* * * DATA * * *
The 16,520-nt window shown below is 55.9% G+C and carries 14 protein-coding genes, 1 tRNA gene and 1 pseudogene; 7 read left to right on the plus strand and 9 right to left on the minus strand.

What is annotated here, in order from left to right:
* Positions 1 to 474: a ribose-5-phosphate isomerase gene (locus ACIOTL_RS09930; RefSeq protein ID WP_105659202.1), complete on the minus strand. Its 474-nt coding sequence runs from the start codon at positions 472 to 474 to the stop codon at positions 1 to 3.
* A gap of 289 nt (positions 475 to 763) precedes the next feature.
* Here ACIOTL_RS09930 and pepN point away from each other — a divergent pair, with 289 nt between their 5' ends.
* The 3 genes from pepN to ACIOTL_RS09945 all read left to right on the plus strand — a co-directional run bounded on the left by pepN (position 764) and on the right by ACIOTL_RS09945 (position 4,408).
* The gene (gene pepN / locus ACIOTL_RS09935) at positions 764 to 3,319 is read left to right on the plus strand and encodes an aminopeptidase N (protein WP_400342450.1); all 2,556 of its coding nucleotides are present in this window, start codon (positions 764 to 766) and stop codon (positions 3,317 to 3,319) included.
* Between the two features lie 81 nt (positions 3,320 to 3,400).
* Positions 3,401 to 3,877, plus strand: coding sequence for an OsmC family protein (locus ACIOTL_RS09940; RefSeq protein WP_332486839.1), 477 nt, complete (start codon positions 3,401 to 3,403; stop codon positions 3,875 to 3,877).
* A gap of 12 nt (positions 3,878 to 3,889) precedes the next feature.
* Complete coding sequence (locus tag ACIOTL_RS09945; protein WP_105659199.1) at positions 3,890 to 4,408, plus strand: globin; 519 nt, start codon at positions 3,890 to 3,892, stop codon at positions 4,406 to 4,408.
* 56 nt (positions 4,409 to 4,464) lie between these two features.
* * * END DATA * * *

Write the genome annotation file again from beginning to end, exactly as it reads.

The 16,520-nt window shown below is 55.9% G+C and carries 14 protein-coding genes, 1 tRNA gene and 1 pseudogene; 7 read left to right on the plus strand and 9 right to left on the minus strand.

What is annotated here, in order from left to right:
* Positions 1 to 474: a ribose-5-phosphate isomerase gene (locus ACIOTL_RS09930; RefSeq protein ID WP_105659202.1), complete on the minus strand. Its 474-nt coding sequence runs from the start codon at positions 472 to 474 to the stop codon at positions 1 to 3.
* A gap of 289 nt (positions 475 to 763) precedes the next feature.
* Here ACIOTL_RS09930 and pepN point away from each other — a divergent pair, with 289 nt between their 5' ends.
* The 3 genes from pepN to ACIOTL_RS09945 all read left to right on the plus strand — a co-directional run bounded on the left by pepN (position 764) and on the right by ACIOTL_RS09945 (position 4,408).
* The gene (gene pepN / locus ACIOTL_RS09935) at positions 764 to 3,319 is read left to right on the plus strand and encodes an aminopeptidase N (protein WP_400342450.1); all 2,556 of its coding nucleotides are present in this window, start codon (positions 764 to 766) and stop codon (positions 3,317 to 3,319) included.
* Between the two features lie 81 nt (positions 3,320 to 3,400).
* Positions 3,401 to 3,877, plus strand: coding sequence for an OsmC family protein (locus ACIOTL_RS09940; RefSeq protein WP_332486839.1), 477 nt, complete (start codon positions 3,401 to 3,403; stop codon positions 3,875 to 3,877).
* A gap of 12 nt (positions 3,878 to 3,889) precedes the next feature.
* Complete coding sequence (locus tag ACIOTL_RS09945; protein WP_105659199.1) at positions 3,890 to 4,408, plus strand: globin; 519 nt, start codon at positions 3,890 to 3,892, stop codon at positions 4,406 to 4,408.
* 56 nt (positions 4,409 to 4,464) lie between these two features.